12 Aug 2019
Section 4: Regulations & Tax Incentives in Kenya
Fitch Solutions Trade & Investment Risk Index
- While the longer-term trend points towards an increasingly open environment to foreign investment and regional integration, obstacles to foreign participation are significant and potential returns may be limited by populism and inward-looking regulatory shifts in the short-to-medium term.
- Consequently, Kenya performs poorly overall in Fitch Solutions’ Trade and Investment Risk Index, placing a low 122nd out of 201 countries globally, with a score of 45.1 out of 100. This score ranks the country in second place out of 11 states in East Africa, marginally behind Rwanda, which is indicative of its appeal relative to its East African peers.
Trade and Investment Risk Index: Methodology and Components
- Trade and Investment Risk Index quantitatively compares the challenges of operating in 201 countries worldwide. The index scores each country on a scale of 0-100, with 100 being the lowest risk. Each country has a headline Trade and Investment Risk Index score, which is made up of three categories, further broken down into sub-categories. The individual categories and sub-categories are also scored out of 100, with 100 the best. The overall Trade and Investment Risk Index score is calculated using the average of the Economic Openness, Government Intervention and Legal sub-component scores.
- Economic Openness: Analyses a country's openness to foreign investment and international trade. This is generated from indicators such as import, export and foreign direct investment (FDI) values as a percentage of GDP, which are used as a barometer of openness. A country that is more open to private and foreign businesses will score more highly on this indicator.
- Government Intervention: This score is composed of information on taxation and the availability of financing. The scoring system favours countries which offer lower taxation and open, sophisticated financial markets with easy access to loans.
- Legal: This score reviews the strength, transparency and efficiency of the legal system and bureaucracy in a given country. It measures the extent to which the rule of law is upheld, the prevalence of corruption, and the delays and costs involved with the bureaucratic procedures required to set up a business.
Tax System Overview
Foreign investors seeking to establish a presence in Kenya generally receive the same treatment as local investors, and multinational companies make up a large percentage of Kenya's industrial sector. For instance, the government's export promotion programs do not distinguish between goods produced by local and foreign-owned firms.
Outside of EPZs and SEZs, the tax burden on non-resident firms and branches of foreign companies remains higher than for local firms and onerous compared to regional peers such as Ethiopia and Rwanda. Payments of dividends and other income to non-resident individuals or entities are subject to higher withholding tax rates than local firms.
Incentives for Manufacturing Relocation
The government encourages FDI mainly in secondary and tertiary sectors, and offers incentives through the provision of export processing zones and various tax exemptions:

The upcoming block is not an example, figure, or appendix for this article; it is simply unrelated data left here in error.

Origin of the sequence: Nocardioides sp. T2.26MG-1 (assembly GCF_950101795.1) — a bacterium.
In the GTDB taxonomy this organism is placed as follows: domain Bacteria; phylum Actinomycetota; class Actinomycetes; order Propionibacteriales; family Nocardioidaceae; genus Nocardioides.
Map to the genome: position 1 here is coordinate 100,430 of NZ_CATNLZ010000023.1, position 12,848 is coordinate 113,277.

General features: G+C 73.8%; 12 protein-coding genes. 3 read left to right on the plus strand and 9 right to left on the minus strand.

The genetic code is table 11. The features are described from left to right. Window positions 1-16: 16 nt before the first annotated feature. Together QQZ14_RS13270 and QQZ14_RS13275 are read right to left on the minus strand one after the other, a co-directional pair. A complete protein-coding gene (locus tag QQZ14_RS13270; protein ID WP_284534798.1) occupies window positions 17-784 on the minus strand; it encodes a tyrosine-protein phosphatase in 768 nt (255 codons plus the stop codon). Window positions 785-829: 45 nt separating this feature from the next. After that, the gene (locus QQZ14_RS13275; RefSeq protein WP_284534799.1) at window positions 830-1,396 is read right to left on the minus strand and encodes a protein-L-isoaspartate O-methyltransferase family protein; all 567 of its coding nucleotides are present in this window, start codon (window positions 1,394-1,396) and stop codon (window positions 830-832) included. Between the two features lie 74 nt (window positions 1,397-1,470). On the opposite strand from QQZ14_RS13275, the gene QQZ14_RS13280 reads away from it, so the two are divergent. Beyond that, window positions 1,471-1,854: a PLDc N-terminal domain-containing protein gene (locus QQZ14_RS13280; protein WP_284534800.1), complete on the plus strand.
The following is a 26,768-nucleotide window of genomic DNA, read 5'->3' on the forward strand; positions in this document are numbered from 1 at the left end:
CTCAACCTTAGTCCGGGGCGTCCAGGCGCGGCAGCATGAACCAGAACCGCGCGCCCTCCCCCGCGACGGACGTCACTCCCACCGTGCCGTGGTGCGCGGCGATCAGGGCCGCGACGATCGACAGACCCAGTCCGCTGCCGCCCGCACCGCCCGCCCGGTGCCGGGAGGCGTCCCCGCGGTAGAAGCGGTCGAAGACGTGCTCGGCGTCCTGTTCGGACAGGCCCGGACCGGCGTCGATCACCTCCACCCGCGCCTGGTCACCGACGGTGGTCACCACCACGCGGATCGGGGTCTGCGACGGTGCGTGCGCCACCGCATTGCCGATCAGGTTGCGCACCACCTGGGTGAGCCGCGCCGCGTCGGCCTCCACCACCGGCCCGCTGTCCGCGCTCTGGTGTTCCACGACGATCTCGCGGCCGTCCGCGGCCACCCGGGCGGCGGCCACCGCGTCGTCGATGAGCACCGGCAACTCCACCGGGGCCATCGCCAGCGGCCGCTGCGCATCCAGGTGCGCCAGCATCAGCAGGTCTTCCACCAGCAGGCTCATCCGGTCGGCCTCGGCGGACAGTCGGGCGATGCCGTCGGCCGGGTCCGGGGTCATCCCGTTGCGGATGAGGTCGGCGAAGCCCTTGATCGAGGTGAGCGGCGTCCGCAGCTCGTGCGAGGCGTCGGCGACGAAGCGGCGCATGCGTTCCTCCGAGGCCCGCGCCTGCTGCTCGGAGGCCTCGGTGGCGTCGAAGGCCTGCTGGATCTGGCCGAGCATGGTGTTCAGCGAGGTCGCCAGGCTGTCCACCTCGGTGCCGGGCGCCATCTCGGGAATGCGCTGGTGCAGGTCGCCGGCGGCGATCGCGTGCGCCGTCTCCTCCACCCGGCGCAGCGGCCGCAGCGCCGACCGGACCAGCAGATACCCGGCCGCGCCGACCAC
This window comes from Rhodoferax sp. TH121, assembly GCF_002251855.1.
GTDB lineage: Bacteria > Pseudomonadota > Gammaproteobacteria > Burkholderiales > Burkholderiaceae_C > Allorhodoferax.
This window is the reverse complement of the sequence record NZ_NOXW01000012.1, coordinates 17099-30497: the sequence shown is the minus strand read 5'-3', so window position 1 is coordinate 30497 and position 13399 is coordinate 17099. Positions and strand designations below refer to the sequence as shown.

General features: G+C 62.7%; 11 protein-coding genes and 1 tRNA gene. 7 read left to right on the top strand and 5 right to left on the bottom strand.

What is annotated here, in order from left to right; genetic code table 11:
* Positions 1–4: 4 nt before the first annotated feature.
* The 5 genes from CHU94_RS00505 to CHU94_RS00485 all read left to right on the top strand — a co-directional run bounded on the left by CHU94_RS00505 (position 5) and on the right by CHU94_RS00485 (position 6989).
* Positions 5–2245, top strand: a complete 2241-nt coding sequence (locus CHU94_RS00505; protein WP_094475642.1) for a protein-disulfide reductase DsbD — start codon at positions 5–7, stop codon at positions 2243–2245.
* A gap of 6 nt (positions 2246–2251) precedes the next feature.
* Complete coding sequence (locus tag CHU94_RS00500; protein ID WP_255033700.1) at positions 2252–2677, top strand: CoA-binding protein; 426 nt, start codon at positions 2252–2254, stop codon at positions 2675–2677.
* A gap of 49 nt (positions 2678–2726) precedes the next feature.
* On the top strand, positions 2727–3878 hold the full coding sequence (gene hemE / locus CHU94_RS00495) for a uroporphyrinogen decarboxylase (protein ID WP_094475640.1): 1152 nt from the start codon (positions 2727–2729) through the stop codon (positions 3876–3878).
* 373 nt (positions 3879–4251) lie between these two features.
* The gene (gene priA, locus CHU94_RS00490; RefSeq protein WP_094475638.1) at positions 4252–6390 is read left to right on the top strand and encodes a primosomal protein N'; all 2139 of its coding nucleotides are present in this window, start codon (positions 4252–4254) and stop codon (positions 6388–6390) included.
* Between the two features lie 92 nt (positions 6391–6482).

- Kenya’s Export Processing Zones (EPZ) and Special Economic Zones (SEZ) offer special incentives for manufacturing firms operating within their boundaries.
- Aircraft and aircraft parts, tractors, inputs for solar manufacturing, and services relating to goods in transit are fully exempt from VAT.
- Investors in metal manufacturing and products are able to deduct from their taxes a large portion of the cost of buildings and capital machinery. The government’s Manufacturing under Bond program, provides a 100% tax deduction on plant machinery and equipment and raw materials imported for production of goods for export.
- Effective from January 2018, the government of Kenya, via the Finance Act 2017, introduced a corporate tax reduction of 15% for newly incorporated companies carrying out local assembly of motor vehicles, in an effort to drive growth in the sector. The reduced rate will initially be valid for a five-year period and can later be extended for an additional five-year period. The additional five-year extension will only apply if the companies carrying out the local assembly of motor vehicles achieve a local content of 50% of the ex-factory value of their vehicles.
- Companies that produce automobiles locally avoid a 25% import tariff. A further positive that could attract local investment is the decision made by Tanzania in October 2016 to lift its 30% excise duty it levied on vehicles assembled in Kenya.
Free Trade Agreements
Kenya is an open economy with a liberalised capital account and a floating exchange rate. In 2018, foreign exchange reserves remained robust and provided more than four months of import cover on average. Investors in the country will face limited delays in import payments and limited liquidity risks for foreign currency.
While smaller businesses are at an inherent disadvantage in accessing finance, due to restrictive lending practices and high-risk premiums, larger firms entering the country generally face fewer difficulties obtaining financing, repatriating foreign currency profits and carrying out large transactions.